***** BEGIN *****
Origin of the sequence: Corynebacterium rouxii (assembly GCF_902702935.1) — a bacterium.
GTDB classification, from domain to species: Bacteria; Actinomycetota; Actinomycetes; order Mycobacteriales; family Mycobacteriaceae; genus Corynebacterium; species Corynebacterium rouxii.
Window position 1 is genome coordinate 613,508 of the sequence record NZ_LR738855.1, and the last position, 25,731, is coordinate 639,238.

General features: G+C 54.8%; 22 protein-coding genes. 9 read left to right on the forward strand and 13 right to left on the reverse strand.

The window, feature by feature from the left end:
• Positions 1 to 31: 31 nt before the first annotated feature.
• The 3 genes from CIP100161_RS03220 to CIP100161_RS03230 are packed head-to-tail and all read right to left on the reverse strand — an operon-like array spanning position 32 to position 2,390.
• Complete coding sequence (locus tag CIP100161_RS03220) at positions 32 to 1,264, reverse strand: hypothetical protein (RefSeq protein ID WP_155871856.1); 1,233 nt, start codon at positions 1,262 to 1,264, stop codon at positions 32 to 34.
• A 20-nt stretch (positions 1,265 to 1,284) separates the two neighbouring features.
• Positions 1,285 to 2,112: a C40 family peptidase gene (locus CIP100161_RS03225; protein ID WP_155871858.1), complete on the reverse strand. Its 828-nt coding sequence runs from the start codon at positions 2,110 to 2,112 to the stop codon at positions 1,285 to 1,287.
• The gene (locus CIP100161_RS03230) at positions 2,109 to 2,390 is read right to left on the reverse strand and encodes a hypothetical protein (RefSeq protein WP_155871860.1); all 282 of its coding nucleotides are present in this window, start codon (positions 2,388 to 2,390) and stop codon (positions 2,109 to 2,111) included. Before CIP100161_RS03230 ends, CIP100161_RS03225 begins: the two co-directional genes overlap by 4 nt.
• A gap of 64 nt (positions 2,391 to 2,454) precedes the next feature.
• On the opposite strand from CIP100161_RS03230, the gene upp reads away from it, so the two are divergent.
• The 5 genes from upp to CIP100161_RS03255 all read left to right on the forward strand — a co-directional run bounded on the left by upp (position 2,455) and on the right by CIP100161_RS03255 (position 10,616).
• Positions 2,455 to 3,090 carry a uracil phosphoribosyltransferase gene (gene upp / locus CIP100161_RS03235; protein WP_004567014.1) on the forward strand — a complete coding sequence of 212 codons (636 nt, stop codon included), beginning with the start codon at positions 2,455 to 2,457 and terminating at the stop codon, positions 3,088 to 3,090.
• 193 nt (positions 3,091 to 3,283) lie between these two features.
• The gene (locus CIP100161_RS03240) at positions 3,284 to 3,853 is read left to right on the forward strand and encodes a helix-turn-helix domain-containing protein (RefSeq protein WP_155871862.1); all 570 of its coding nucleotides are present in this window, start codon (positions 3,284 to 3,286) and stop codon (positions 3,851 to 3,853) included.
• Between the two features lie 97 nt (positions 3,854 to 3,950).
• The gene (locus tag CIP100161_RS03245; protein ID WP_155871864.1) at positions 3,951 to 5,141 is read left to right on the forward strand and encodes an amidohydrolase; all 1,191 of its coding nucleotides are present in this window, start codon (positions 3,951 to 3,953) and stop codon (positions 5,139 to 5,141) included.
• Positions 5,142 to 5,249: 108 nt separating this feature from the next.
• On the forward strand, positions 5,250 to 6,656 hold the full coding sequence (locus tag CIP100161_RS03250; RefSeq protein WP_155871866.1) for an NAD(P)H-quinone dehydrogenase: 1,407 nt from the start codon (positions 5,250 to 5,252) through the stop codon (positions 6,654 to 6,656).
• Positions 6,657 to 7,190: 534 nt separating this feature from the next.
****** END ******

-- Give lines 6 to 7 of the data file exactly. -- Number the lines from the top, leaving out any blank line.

• Positions 1 to 31: 31 nt before the first annotated feature.
• The 3 genes from CIP100161_RS03220 to CIP100161_RS03230 are packed head-to-tail and all read right to left on the reverse strand — an operon-like array spanning position 32 to position 2,390.